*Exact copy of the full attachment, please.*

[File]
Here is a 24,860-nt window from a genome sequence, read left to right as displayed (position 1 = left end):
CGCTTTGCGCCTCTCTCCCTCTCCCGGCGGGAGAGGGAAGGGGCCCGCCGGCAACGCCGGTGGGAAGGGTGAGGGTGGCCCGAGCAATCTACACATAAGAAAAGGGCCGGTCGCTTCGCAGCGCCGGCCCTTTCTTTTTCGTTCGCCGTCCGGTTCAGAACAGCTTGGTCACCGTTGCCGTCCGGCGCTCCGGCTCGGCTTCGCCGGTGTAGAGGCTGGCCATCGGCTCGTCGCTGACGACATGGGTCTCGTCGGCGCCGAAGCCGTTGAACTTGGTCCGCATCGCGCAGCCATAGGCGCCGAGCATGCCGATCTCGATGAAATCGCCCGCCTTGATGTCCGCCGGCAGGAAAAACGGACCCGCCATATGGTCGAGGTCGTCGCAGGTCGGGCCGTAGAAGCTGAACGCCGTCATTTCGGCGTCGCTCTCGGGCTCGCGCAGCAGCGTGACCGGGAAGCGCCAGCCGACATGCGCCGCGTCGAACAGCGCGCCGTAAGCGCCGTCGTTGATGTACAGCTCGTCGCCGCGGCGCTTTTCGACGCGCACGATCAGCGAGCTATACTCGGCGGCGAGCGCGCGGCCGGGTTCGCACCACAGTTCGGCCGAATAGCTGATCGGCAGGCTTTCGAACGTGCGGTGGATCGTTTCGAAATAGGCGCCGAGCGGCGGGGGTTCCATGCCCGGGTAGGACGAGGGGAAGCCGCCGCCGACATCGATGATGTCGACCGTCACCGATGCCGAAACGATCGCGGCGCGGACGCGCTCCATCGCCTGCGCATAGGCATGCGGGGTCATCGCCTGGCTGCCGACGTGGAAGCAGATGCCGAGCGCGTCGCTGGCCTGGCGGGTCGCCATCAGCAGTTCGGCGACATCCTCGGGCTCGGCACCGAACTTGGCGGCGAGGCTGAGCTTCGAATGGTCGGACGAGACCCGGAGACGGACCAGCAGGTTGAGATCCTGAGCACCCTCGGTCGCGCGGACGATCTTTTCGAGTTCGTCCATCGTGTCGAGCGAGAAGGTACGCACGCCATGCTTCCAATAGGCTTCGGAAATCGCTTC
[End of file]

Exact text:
Here is a 24,860-nt window from a genome sequence, read left to right as displayed (position 1 = left end):
CGCTTTGCGCCTCTCTCCCTCTCCCGGCGGGAGAGGGAAGGGGCCCGCCGGCAACGCCGGTGGGAAGGGTGAGGGTGGCCCGAGCAATCTACACATAAGAAAAGGGCCGGTCGCTTCGCAGCGCCGGCCCTTTCTTTTTCGTTCGCCGTCCGGTTCAGAACAGCTTGGTCACCGTTGCCGTCCGGCGCTCCGGCTCGGCTTCGCCGGTGTAGAGGCTGGCCATCGGCTCGTCGCTGACGACATGGGTCTCGTCGGCGCCGAAGCCGTTGAACTTGGTCCGCATCGCGCAGCCATAGGCGCCGAGCATGCCGATCTCGATGAAATCGCCCGCCTTGATGTCCGCCGGCAGGAAAAACGGACCCGCCATATGGTCGAGGTCGTCGCAGGTCGGGCCGTAGAAGCTGAACGCCGTCATTTCGGCGTCGCTCTCGGGCTCGCGCAGCAGCGTGACCGGGAAGCGCCAGCCGACATGCGCCGCGTCGAACAGCGCGCCGTAAGCGCCGTCGTTGATGTACAGCTCGTCGCCGCGGCGCTTTTCGACGCGCACGATCAGCGAGCTATACTCGGCGGCGAGCGCGCGGCCGGGTTCGCACCACAGTTCGGCCGAATAGCTGATCGGCAGGCTTTCGAACGTGCGGTGGATCGTTTCGAAATAGGCGCCGAGCGGCGGGGGTTCCATGCCCGGGTAGGACGAGGGGAAGCCGCCGCCGACATCGATGATGTCGACCGTCACCGATGCCGAAACGATCGCGGCGCGGACGCGCTCCATCGCCTGCGCATAGGCATGCGGGGTCATCGCCTGGCTGCCGACGTGGAAGCAGATGCCGAGCGCGTCGCTGGCCTGGCGGGTCGCCATCAGCAGTTCGGCGACATCCTCGGGCTCGGCACCGAACTTGGCGGCGAGGCTGAGCTTCGAATGGTCGGACGAGACCCGGAGACGGACCAGCAGGTTGAGATCCTGAGCACCCTCGGTCGCGCGGACGATCTTTTCGAGTTCGTCCATCGTGTCGAGCGAGAAGGTACGCACGCCATGCTTCCAATAGGCTTCGGAAATCGCTTC